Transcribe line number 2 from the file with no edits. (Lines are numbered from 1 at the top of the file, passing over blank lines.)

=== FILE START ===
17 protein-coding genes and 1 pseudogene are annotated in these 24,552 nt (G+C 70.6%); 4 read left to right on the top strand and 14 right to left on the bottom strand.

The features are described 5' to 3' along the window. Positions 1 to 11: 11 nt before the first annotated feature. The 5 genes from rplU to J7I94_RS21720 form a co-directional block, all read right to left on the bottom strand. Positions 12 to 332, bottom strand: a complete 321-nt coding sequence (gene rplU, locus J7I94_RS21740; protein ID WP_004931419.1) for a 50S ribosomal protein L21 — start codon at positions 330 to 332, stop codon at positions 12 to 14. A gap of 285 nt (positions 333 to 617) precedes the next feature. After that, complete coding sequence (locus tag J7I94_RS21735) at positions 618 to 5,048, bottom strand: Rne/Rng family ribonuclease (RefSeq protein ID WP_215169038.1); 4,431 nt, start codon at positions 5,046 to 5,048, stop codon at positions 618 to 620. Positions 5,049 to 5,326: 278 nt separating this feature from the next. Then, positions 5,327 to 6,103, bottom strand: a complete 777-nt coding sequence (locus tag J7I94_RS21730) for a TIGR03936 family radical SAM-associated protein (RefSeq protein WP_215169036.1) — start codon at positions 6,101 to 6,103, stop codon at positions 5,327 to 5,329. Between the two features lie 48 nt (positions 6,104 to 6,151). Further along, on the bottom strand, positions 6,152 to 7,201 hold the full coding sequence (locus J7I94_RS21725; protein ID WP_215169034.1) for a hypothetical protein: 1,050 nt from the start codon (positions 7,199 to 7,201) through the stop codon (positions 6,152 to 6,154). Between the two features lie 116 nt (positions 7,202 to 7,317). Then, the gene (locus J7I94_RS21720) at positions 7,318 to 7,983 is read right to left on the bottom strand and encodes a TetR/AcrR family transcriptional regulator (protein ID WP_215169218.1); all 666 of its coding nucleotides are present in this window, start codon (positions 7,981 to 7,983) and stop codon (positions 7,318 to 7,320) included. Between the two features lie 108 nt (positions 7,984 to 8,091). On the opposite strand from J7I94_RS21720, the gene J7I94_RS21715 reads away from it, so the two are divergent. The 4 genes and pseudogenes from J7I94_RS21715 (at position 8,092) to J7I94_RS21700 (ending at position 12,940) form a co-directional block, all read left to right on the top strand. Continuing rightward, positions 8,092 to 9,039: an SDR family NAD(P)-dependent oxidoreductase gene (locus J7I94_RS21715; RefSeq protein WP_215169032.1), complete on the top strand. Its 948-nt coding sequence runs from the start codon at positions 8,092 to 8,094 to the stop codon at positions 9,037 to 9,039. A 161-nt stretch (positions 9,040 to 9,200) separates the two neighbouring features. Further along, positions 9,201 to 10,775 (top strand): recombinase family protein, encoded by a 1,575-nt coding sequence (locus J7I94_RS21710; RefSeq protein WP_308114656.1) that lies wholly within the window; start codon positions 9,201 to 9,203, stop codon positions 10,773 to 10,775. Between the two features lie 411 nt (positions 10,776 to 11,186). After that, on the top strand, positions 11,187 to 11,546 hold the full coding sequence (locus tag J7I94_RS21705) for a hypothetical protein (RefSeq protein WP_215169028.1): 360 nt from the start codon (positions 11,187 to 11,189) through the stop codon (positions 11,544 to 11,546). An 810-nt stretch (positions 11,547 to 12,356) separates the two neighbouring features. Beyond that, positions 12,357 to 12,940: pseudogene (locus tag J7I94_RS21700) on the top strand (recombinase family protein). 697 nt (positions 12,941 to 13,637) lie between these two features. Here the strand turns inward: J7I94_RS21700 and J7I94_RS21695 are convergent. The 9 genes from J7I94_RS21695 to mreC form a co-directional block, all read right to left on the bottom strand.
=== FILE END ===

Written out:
The features are described 5' to 3' along the window. Positions 1 to 11: 11 nt before the first annotated feature. The 5 genes from rplU to J7I94_RS21720 form a co-directional block, all read right to left on the bottom strand. Positions 12 to 332, bottom strand: a complete 321-nt coding sequence (gene rplU, locus J7I94_RS21740; protein ID WP_004931419.1) for a 50S ribosomal protein L21 — start codon at positions 330 to 332, stop codon at positions 12 to 14. A gap of 285 nt (positions 333 to 617) precedes the next feature. After that, complete coding sequence (locus tag J7I94_RS21735) at positions 618 to 5,048, bottom strand: Rne/Rng family ribonuclease (RefSeq protein ID WP_215169038.1); 4,431 nt, start codon at positions 5,046 to 5,048, stop codon at positions 618 to 620. Positions 5,049 to 5,326: 278 nt separating this feature from the next. Then, positions 5,327 to 6,103, bottom strand: a complete 777-nt coding sequence (locus tag J7I94_RS21730) for a TIGR03936 family radical SAM-associated protein (RefSeq protein WP_215169036.1) — start codon at positions 6,101 to 6,103, stop codon at positions 5,327 to 5,329. Between the two features lie 48 nt (positions 6,104 to 6,151). Further along, on the bottom strand, positions 6,152 to 7,201 hold the full coding sequence (locus J7I94_RS21725; protein ID WP_215169034.1) for a hypothetical protein: 1,050 nt from the start codon (positions 7,199 to 7,201) through the stop codon (positions 6,152 to 6,154). Between the two features lie 116 nt (positions 7,202 to 7,317). Then, the gene (locus J7I94_RS21720) at positions 7,318 to 7,983 is read right to left on the bottom strand and encodes a TetR/AcrR family transcriptional regulator (protein ID WP_215169218.1); all 666 of its coding nucleotides are present in this window, start codon (positions 7,981 to 7,983) and stop codon (positions 7,318 to 7,320) included. Between the two features lie 108 nt (positions 7,984 to 8,091). On the opposite strand from J7I94_RS21720, the gene J7I94_RS21715 reads away from it, so the two are divergent. The 4 genes and pseudogenes from J7I94_RS21715 (at position 8,092) to J7I94_RS21700 (ending at position 12,940) form a co-directional block, all read left to right on the top strand. Continuing rightward, positions 8,092 to 9,039: an SDR family NAD(P)-dependent oxidoreductase gene (locus J7I94_RS21715; RefSeq protein WP_215169032.1), complete on the top strand. Its 948-nt coding sequence runs from the start codon at positions 8,092 to 8,094 to the stop codon at positions 9,037 to 9,039. A 161-nt stretch (positions 9,040 to 9,200) separates the two neighbouring features. Further along, positions 9,201 to 10,775 (top strand): recombinase family protein, encoded by a 1,575-nt coding sequence (locus J7I94_RS21710; RefSeq protein WP_308114656.1) that lies wholly within the window; start codon positions 9,201 to 9,203, stop codon positions 10,773 to 10,775. Between the two features lie 411 nt (positions 10,776 to 11,186). After that, on the top strand, positions 11,187 to 11,546 hold the full coding sequence (locus tag J7I94_RS21705) for a hypothetical protein (RefSeq protein WP_215169028.1): 360 nt from the start codon (positions 11,187 to 11,189) through the stop codon (positions 11,544 to 11,546). An 810-nt stretch (positions 11,547 to 12,356) separates the two neighbouring features. Beyond that, positions 12,357 to 12,940: pseudogene (locus tag J7I94_RS21700) on the top strand (recombinase family protein). 697 nt (positions 12,941 to 13,637) lie between these two features. Here the strand turns inward: J7I94_RS21700 and J7I94_RS21695 are convergent. The 9 genes from J7I94_RS21695 to mreC form a co-directional block, all read right to left on the bottom strand.